After several months of using his services, one day, to my greatest dismay, I found out from him that, on a family outing to have dinner in a cafeteria, his wife collapsed and was rushed to the emergency room. She fell into a coma and was on life support for many months. The doctor suggested that, in similar cases, recovery was hopeless, and they asked for his permission to discontinue life support. He related to me his anxiety every time he took me somewhere, and I kept encouraging him to hold off on this decision, as miracles do happen. A miracle did indeed happen. One day, his wife opened her eyes, smiled, and visibly made great efforts to talk.
At this stage, Vincent felt encouraged to take their two young children to the hospital to visit their mother. When he did so, she actually started smiling, and the continued effort seemed to give him hope for a good outcome. Unfortunately, that is not how the story ended. After several months of seeming improvement, she took a turn for the worse and passed away at a very young age.
A day after the funeral, I had a ride with him, during which he related this tragic ending. As he was driving me, tears ran down his face. When we reached my destination, I asked him to get out of the car. I embraced him and wept with him.
Vincent bravely continued his daily stressful work, all while making sure his little children were attended to by kind neighbors. He never left his house before they had eaten breakfast, dressed, and were ready for school. He made arrangements with neighbors, who helped out during the day when the children arrived home from school, enabling him to continue working on the road, since he desperately needed the income to keep his little family going.
After a while I lost touch with Vincent. His employer told me that he changed jobs but could not tell me how to reach him. I often wonder how he continued his difficult life and hope that he is able to keep his family together and provide for them the way he was determined to do.
Since then, I have had countless, interesting encounters with various cab drivers, as this is the only way I can commute. Most of these drivers come from Africa. Many of them have told me about their educational backgrounds and their former careers.
Some have worked as engineers, technicians in the oil-refinement industry, teachers, municipal workers, and other professions. Without fail, they all agree that, as hard as it is to be away from their immediate families, America is the place to make money, accumulate some savings, and nurture the hope for better education for their children and themselves. Some of them, mostly the unmarried, are taking courses and working to improve their career prospects and ways of life. Quite a few have married African-American girls born and raised in Georgia, but the majority preferred to bring their own sweethearts from their homeland.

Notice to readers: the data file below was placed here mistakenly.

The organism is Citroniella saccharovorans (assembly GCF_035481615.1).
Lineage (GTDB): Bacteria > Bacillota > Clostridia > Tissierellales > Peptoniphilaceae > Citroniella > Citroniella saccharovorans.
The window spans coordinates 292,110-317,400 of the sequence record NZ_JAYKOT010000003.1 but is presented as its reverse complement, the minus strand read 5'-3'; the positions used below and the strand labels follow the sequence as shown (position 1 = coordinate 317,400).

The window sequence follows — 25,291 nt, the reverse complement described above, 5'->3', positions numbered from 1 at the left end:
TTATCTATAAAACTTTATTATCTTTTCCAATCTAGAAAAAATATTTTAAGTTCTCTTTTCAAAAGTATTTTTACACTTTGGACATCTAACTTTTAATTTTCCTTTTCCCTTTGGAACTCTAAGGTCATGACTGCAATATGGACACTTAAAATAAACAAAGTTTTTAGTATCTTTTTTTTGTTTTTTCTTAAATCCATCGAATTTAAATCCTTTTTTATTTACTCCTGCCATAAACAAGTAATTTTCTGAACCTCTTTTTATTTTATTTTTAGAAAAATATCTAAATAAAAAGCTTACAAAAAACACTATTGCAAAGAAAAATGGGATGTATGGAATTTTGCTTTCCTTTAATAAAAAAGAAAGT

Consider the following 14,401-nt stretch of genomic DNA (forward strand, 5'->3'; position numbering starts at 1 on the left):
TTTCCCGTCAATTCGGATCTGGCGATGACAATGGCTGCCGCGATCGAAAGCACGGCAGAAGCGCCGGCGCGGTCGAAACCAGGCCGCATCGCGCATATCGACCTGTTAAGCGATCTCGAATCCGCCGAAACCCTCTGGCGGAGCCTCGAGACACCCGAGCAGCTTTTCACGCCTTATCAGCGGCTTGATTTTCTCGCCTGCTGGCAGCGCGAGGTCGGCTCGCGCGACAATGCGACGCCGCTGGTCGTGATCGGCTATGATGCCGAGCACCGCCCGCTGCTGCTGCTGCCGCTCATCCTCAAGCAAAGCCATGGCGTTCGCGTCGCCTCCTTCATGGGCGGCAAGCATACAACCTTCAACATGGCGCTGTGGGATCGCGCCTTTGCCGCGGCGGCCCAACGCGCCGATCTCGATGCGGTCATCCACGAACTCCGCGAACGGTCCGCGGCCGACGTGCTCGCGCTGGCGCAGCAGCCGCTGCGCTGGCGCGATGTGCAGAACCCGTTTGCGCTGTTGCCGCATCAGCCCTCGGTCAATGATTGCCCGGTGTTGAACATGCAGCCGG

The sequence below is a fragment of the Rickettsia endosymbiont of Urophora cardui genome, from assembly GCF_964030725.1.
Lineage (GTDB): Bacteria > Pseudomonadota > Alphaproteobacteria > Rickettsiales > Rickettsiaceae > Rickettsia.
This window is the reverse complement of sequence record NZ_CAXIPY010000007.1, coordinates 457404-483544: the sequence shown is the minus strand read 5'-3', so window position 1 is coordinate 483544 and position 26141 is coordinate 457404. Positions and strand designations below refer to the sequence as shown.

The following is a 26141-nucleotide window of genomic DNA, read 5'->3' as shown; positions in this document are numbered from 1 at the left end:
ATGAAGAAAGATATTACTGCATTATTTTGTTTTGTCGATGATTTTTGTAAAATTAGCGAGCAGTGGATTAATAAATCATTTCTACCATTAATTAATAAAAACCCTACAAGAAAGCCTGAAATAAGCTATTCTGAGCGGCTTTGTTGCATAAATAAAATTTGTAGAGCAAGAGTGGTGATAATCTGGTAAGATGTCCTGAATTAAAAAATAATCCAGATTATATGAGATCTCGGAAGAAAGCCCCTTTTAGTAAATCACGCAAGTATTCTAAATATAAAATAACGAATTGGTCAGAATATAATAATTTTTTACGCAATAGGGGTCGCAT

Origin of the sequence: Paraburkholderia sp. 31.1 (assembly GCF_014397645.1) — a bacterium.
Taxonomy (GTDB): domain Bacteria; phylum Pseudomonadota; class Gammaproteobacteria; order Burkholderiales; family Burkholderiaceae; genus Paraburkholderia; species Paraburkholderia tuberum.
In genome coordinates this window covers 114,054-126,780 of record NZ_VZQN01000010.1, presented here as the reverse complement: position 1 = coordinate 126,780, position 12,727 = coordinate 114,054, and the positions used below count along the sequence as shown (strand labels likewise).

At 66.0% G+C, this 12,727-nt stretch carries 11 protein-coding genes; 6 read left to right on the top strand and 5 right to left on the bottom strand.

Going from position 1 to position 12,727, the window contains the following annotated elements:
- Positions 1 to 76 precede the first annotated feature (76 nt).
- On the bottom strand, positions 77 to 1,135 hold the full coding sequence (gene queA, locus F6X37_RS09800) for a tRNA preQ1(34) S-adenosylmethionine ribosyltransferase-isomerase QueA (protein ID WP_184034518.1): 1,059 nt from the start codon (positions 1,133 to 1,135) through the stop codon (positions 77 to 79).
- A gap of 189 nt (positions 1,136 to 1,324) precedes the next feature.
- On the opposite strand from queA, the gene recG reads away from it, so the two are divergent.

Jonah and Vincent are just two of the many diligent, hard-working people I have encountered who have learned English and can find their way almost anywhere, even without the use of GPS. Since I am a big talker, I rarely resist the temptation to engage in small talk as I go to my chosen destinations. In most cases, I hear touching stories about long hours, hard work, and the fierce determination of these individuals to accumulate reserves, help their families in their own countries, and eventually save up enough money to go back home, buy a little land and a house, and start a normal family life.
Even though I am fast approaching 91 years of age, I continue to call people who not only deliver me to my destination, but also satisfy my ever-present interest in other peoples’ lives, efforts, and ambitions to make an honest living and work toward a more promising future.
By Eva Friedlander